When Karla K. Morton was named the 2010 Texas Poet Laureate, she wanted to teach students across the state that there is greatness inside each of them.
“That’s what I wanted to do,” Morton said. “I wanted to go back into the schools. I wanted to take the message that anything is possible.”
She encouraged the students to create poetry and art to be published alongside hers in her latest book.
The book, Hometown, Texas: Young Poets and Artists Celebrate Their Roots, will release in April. It’s being published by TCU Press.
“I was completely amazed at the talent of the kids across Texas, both with poetry and art,” Morton said.
Denton is one of the 24 Texas towns featured in the book. The other towns include Amarillo, Arlington, Bastrop, Beaumont, Brenham, Bonham, Bowie, Comfort, Cleburne, Euless, Granbury, Hardin, Justin, Kyle, Krum, Laredo, Mansfield, Marfa, Mesquite, Port Aransas, Round Rock, Salado and Texarkana.
Because it isn’t a paid position, Morton paid for her travel herself, and the towns opened up their homes, schools and libraries to her during her 18-month tour called Little Town, Texas Tour, she said.
The only thing she asked of the schools was to have a poetry and art contest about their town. Morton also wrote a poem about each town and then chose from the students’ poetry and artwork to form the book.
“This gives kids all across the state of Texas the opportunity to get published,” Morton said.
She traveled 80,000 miles and visited 32 schools. She also spoke at universities, conferences, civic organization, bookstores, libraries and cancer support groups.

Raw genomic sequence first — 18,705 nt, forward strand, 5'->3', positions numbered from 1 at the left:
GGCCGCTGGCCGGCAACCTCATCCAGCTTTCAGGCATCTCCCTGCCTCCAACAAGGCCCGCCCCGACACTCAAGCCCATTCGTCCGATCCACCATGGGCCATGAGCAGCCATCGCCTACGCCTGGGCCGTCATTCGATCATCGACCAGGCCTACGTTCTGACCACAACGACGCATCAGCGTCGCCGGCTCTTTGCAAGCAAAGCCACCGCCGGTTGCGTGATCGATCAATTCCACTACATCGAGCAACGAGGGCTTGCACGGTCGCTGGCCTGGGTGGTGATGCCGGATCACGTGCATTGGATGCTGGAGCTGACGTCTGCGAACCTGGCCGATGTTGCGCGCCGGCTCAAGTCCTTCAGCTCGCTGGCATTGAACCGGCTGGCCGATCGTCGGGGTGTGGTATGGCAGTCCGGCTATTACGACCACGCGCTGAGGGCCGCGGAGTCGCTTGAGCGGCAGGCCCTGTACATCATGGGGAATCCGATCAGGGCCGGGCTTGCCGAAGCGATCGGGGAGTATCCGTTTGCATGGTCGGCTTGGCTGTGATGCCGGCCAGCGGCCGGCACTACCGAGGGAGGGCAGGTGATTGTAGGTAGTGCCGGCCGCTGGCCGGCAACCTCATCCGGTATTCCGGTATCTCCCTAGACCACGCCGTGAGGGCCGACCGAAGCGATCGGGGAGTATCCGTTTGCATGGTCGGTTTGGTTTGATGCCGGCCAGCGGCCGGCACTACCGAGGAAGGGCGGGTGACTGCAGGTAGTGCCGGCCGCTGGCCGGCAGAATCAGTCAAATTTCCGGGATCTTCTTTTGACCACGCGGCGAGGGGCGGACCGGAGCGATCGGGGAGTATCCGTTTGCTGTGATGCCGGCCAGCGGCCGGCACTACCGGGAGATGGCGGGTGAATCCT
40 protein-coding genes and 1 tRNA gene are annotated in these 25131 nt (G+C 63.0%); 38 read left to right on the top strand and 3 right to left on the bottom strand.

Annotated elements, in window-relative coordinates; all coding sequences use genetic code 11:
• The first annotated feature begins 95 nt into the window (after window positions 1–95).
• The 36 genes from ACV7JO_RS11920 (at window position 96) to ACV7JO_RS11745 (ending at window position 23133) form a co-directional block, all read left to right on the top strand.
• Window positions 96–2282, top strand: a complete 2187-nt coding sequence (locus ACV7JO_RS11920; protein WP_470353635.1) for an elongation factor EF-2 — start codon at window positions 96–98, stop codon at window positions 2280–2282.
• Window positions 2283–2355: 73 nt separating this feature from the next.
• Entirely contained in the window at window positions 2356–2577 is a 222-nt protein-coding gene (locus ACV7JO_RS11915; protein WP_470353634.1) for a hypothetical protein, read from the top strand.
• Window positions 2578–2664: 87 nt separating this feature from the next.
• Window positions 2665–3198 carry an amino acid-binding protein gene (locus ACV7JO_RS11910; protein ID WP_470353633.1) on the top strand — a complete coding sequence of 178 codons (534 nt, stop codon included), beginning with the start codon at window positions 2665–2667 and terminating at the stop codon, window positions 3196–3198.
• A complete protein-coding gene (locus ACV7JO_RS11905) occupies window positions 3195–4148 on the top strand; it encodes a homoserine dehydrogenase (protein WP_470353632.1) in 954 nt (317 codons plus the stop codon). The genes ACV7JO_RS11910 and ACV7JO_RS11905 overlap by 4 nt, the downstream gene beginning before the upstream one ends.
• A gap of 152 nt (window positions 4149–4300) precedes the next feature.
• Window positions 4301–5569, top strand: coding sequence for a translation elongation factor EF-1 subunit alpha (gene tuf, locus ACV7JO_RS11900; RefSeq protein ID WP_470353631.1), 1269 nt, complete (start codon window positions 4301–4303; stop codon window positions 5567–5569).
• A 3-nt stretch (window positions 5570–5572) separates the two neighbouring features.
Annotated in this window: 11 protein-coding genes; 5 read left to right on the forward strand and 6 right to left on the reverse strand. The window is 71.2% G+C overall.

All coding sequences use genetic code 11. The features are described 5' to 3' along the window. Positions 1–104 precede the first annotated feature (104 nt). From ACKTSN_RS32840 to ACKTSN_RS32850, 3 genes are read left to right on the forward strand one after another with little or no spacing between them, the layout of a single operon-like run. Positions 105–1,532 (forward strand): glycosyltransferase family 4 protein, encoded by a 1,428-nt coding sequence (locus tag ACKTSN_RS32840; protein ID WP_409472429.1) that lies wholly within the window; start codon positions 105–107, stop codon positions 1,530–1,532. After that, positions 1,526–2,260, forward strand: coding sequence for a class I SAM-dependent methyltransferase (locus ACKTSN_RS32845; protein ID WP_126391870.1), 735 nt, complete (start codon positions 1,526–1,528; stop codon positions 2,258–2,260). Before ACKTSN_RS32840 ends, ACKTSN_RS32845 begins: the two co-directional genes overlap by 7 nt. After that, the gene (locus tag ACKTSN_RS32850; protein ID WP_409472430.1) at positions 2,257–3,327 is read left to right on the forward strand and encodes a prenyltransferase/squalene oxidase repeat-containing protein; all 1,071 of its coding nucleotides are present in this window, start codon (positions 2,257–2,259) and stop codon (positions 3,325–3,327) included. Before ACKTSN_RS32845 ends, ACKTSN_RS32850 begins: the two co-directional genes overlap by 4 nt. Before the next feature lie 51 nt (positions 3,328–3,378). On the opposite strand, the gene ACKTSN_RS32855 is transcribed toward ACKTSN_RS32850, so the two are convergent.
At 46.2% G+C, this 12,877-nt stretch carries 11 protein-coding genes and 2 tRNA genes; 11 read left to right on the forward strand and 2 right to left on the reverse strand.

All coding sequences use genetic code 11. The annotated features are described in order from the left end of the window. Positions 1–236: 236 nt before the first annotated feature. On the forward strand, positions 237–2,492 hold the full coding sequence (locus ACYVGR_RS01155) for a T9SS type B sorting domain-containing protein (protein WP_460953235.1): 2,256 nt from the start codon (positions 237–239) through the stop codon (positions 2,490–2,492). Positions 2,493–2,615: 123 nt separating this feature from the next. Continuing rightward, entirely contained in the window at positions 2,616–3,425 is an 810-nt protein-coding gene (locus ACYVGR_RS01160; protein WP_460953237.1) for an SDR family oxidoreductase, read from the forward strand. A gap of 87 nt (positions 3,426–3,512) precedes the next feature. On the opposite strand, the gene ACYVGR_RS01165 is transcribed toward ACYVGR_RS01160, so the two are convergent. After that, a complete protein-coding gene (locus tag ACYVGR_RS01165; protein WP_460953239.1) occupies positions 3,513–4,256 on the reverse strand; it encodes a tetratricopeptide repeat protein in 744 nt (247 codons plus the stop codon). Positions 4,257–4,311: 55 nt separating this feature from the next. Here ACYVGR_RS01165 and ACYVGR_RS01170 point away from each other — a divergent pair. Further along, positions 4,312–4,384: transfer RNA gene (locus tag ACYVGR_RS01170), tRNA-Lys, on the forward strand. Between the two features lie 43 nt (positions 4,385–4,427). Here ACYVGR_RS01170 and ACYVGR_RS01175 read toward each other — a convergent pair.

She hopes to visit each of the 24 towns in the book for speaking engagements once the book releases.
“I would love to go back to as many of them as I can,” Morton said, adding that she wants it to be an opportunity for them to celebrate their towns.
Each town she visited was different. In Hardin, community members held a reception and dinner at someone’s house for her, Morton said. At Happy Hills Farm in Granbury, she interacted with students from kindergarten to 12th grade. Students in Texarkana created art for her visit.
“Each town had stories, each town was vibrant and eclectic and creative,” Morton said. “And I just fell in love with Texas over and over again.”
Morton also photographed the events of her journey, including the state trooper who pulled her over while she was traveling across Texas.
Morton wanted to be a Texas Poet Laureate since she was in eighth grade.
“When I was named, it was a dream come true,” she said.
In fact, about a year after she was diagnosed with cancer, she learned that she would be the 2010 Texas Poet Laureate.
During that time, she wrote Redefining Beauty, which chronicles her journey through cancer diagnosis, chemo, radiation and recovery.
Poetry is a healing tool, Morton said.
“In times of extreme emotion that’s what poetry does for us,” she said.
Morton is a Betsy Colquitt Award Winner and a two-time Indie Book Award Winner.
She is the author of eight books of poetry, including Stirring Goldfish, Becoming Superman and No End of Vision: Texas as Seen by Two Laureates, which combines Morton’s photography with 2005 Texas Poet Laureate Alan Birkelbach’s poetry.
For more information about Hometown, Texas, visit www.kkmorton.com.
Books can be pre-ordered at Barnes & Noble Booksellers, Amazon or the TCU Press by calling 817-257-7822.
RACHEL MEHLHAFF can be reached at 940-566-6889. Her e-mail address is firstname.lastname@example.org.